Distinguished critic, editor and writer Anatole Broyard spent 18 years penning literary criticism for the New York Times, while cultivating a reputation as a highly sophisticated, elegant artisan and scholar. But he was also living a lie that dated back to the '20s, when his family moved to Bedford-Stuyvesant in Brooklyn from New Orleans. Broyard's parents were light-skinned blacks, something he concealed from even his closest friends as well as his children until his death from prostate cancer in 1990 (even his death certificate identified him as white).
His daughter Bliss Broyard's stunning new book One Drop: My Father's Hidden Life A True Story of Race and Family Secrets illuminates the Broyard story, though it's as much a chronicle of her struggle as her father's. Both she and her brother Todd grew up as whites, facing none of the problems associated with skin color routinely addressed by individuals of other races on a daily basis. Broyard researched her family's history in hopes of better understanding not only her father's reasons for the deception, but its long-term impact.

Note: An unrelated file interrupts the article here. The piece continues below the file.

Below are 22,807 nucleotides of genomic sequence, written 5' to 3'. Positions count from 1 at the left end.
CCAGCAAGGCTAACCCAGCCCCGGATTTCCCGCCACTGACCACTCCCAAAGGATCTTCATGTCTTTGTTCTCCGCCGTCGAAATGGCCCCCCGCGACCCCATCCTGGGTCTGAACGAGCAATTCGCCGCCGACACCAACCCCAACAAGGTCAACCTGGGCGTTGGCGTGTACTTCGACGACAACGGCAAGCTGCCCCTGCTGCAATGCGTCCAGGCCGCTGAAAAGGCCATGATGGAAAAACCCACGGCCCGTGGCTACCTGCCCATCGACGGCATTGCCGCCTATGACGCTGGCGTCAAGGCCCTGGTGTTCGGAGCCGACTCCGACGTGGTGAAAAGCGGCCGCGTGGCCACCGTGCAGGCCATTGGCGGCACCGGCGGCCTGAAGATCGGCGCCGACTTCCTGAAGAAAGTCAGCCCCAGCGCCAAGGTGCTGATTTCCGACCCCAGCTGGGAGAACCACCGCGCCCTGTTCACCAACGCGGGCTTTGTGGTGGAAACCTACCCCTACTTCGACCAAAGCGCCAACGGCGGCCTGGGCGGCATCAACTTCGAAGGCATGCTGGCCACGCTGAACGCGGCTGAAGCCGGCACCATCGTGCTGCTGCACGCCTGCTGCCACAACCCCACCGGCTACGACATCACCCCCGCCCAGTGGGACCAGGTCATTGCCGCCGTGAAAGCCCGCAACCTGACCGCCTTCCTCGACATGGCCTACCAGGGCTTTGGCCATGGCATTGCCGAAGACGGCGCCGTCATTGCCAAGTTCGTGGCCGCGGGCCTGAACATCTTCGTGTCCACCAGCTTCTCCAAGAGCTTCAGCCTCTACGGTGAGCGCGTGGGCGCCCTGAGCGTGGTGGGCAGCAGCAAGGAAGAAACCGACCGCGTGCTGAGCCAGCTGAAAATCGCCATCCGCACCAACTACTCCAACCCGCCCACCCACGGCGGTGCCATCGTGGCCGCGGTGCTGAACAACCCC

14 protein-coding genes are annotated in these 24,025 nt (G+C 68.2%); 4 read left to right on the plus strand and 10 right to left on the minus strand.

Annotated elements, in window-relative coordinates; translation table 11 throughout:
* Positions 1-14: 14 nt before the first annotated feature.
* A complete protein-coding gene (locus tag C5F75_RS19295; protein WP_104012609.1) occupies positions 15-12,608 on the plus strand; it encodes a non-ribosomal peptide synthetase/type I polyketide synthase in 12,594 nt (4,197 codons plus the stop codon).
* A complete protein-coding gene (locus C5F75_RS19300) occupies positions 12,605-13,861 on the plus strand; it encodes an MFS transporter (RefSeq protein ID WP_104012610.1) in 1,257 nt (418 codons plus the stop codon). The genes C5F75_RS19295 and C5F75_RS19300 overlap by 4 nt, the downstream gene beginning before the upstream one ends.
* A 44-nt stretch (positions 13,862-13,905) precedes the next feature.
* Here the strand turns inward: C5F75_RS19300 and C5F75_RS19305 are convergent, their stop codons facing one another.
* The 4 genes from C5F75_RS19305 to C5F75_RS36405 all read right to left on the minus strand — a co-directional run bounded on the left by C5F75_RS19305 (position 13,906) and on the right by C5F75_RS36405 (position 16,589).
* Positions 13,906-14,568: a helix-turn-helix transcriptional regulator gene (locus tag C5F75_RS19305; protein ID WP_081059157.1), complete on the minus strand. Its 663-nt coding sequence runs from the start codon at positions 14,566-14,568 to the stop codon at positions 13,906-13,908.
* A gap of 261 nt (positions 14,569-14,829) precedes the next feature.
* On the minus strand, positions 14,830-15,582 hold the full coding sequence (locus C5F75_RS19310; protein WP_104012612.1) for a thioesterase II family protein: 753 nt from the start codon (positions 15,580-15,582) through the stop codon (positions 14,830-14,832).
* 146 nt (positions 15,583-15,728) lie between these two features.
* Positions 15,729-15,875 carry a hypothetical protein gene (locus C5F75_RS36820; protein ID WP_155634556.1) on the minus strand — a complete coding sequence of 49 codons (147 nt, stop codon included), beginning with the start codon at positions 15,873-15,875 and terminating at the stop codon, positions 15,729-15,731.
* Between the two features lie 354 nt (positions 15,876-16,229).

The results are alternately fascinating, sad and revealing. Crossing the nation from New York to Los Angeles to New Orleans, Broyard discovered many of the things her father loved (dancing, Afro-Cuban sounds, jazz) were cultural retentions from his youth that he didn't want to abandon. But he incorporated these passions, plus his interest in famous writers and personalities like Kafka and Philip Roth, into a personality that never discussed or acknowledged the subject of race or origin.
Broyard's book is also an ongoing dialogue on race: its murky nature, and the fact that so much of what people call themselves is determined by environment, parental influence and societal attitudes. For many years Bliss Broyard never knew or considered what it meant to be black in America, and she's still grappling with it after completing this book. But she understands that her father made a choice he deemed would give him maximum freedom and social mobility. She's still dealing with the fallout from discovering, then examining, his decision. Ron Wynn writes for Nashville City Paper and other publications.